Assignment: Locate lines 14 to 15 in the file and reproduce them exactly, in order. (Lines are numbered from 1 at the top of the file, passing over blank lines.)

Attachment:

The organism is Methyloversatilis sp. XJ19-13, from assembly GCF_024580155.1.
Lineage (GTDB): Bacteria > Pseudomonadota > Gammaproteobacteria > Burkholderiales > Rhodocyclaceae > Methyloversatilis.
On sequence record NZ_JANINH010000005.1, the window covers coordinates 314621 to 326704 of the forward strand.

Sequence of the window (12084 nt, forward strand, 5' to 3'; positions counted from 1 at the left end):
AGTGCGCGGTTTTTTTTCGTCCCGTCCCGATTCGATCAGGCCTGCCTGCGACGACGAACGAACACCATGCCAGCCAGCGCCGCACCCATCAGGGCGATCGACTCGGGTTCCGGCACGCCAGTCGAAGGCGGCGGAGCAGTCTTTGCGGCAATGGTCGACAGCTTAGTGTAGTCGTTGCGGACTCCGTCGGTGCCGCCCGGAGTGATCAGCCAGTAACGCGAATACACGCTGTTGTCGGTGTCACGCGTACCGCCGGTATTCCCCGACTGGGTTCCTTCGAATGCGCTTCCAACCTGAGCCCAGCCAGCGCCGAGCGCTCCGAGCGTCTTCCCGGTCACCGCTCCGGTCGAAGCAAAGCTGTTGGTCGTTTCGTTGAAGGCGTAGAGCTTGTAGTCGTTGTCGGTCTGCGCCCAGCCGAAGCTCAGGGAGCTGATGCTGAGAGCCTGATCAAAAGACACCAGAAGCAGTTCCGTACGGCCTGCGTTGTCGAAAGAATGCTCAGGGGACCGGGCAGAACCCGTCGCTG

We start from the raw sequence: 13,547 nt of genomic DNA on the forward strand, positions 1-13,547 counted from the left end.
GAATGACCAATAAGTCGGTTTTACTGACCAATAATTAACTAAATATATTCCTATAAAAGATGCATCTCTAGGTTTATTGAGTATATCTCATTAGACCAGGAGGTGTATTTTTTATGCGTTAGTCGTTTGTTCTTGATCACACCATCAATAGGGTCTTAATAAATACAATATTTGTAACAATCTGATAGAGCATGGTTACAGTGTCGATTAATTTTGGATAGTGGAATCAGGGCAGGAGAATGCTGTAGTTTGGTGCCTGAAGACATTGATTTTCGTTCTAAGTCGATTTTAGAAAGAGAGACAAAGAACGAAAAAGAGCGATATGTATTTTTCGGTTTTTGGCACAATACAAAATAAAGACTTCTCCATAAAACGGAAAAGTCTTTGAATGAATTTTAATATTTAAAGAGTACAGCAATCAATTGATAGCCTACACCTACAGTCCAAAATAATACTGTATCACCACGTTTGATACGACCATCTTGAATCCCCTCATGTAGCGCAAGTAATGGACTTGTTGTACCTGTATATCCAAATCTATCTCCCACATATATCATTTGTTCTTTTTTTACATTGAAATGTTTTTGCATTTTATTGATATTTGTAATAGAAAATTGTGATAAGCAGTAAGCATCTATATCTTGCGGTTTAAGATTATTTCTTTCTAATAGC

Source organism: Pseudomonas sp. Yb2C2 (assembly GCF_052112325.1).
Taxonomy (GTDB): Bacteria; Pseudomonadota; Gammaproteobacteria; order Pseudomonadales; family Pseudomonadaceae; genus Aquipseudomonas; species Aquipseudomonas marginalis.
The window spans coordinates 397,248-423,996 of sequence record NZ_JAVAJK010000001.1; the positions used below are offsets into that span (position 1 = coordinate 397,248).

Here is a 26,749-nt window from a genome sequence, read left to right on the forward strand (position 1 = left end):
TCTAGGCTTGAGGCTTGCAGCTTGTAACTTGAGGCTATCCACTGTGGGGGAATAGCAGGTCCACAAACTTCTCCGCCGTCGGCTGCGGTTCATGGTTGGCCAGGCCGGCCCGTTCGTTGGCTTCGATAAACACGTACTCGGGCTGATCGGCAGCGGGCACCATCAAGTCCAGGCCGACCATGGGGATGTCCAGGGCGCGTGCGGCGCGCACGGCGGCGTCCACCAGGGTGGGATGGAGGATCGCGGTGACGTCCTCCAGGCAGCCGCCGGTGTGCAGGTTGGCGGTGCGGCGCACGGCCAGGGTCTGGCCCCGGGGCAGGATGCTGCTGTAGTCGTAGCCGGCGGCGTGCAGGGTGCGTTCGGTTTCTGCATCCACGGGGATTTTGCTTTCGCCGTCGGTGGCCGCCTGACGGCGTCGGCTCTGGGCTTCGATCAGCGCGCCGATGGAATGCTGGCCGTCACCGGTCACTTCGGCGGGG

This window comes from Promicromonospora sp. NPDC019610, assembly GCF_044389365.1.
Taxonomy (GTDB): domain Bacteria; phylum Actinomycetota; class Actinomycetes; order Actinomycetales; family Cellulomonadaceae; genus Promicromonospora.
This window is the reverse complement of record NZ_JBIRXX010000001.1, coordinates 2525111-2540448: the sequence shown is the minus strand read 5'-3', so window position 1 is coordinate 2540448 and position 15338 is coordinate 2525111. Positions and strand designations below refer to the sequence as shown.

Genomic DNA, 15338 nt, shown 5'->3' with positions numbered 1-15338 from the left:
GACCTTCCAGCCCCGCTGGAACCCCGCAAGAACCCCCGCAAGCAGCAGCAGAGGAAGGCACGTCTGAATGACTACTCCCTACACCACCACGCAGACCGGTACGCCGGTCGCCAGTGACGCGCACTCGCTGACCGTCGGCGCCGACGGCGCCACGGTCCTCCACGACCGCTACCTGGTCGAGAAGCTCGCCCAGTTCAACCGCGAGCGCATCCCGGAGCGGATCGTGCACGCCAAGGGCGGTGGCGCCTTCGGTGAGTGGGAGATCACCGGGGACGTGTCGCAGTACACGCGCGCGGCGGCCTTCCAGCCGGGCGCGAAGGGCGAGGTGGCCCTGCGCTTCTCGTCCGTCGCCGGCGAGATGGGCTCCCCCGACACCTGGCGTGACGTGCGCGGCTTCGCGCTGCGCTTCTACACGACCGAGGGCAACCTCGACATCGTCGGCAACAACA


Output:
Taxonomy (GTDB): domain Bacteria; phylum Actinomycetota; class Actinomycetes; order Actinomycetales; family Cellulomonadaceae; genus Promicromonospora.
This window is the reverse complement of record NZ_JBIRXX010000001.1, coordinates 2525111-2540448: the sequence shown is the minus strand read 5'-3', so window position 1 is coordinate 2540448 and position 15338 is coordinate 2525111. Positions and strand designations below refer to the sequence as shown.